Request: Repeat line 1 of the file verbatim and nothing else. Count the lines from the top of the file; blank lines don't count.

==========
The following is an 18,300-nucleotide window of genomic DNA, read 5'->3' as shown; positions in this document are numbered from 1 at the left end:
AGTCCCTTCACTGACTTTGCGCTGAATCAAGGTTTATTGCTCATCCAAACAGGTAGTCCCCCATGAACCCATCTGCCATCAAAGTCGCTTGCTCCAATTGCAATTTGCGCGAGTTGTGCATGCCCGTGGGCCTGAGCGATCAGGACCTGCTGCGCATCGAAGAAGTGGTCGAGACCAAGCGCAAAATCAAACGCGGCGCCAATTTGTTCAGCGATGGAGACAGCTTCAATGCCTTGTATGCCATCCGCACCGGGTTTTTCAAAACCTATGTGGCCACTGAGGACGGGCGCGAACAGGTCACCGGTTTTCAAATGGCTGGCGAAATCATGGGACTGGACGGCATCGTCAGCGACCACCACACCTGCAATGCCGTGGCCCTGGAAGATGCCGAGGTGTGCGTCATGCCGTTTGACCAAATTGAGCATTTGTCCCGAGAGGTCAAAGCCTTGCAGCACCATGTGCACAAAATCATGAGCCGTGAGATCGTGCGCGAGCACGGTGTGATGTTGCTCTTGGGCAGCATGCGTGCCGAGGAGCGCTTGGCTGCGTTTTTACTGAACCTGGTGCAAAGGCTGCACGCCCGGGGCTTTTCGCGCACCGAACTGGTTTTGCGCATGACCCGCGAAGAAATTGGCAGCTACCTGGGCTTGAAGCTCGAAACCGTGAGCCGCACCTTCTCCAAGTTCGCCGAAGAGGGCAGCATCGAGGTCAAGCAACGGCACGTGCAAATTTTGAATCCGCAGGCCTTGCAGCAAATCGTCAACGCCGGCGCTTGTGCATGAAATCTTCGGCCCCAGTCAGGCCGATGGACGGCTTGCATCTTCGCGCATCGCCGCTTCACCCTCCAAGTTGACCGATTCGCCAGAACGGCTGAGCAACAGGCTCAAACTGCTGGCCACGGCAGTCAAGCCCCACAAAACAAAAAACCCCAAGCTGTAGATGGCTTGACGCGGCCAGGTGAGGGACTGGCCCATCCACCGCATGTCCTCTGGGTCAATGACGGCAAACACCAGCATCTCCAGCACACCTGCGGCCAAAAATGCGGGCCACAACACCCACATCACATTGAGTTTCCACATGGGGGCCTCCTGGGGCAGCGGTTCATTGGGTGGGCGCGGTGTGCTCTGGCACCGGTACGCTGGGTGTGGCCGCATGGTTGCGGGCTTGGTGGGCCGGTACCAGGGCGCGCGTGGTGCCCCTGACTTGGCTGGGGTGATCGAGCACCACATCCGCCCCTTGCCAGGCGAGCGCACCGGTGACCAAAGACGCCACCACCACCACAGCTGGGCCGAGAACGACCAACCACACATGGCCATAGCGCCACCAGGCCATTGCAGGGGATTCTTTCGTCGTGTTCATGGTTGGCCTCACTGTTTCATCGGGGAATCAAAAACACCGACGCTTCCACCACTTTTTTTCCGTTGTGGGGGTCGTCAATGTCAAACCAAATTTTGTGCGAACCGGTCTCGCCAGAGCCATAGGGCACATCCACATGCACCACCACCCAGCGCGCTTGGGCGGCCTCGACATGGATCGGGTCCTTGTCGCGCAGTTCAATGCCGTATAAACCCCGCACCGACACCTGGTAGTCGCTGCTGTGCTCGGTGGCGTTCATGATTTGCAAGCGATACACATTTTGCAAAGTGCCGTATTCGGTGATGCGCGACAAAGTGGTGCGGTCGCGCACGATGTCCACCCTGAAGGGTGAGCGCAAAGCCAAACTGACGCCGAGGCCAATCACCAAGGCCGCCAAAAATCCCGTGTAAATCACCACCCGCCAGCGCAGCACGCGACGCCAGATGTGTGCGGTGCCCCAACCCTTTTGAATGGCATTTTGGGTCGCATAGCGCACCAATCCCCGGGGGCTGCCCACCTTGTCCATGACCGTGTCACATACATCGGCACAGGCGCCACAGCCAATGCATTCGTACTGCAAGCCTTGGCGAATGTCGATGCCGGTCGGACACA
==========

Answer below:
The following is an 18,300-nucleotide window of genomic DNA, read 5'->3' as shown; positions in this document are numbered from 1 at the left end: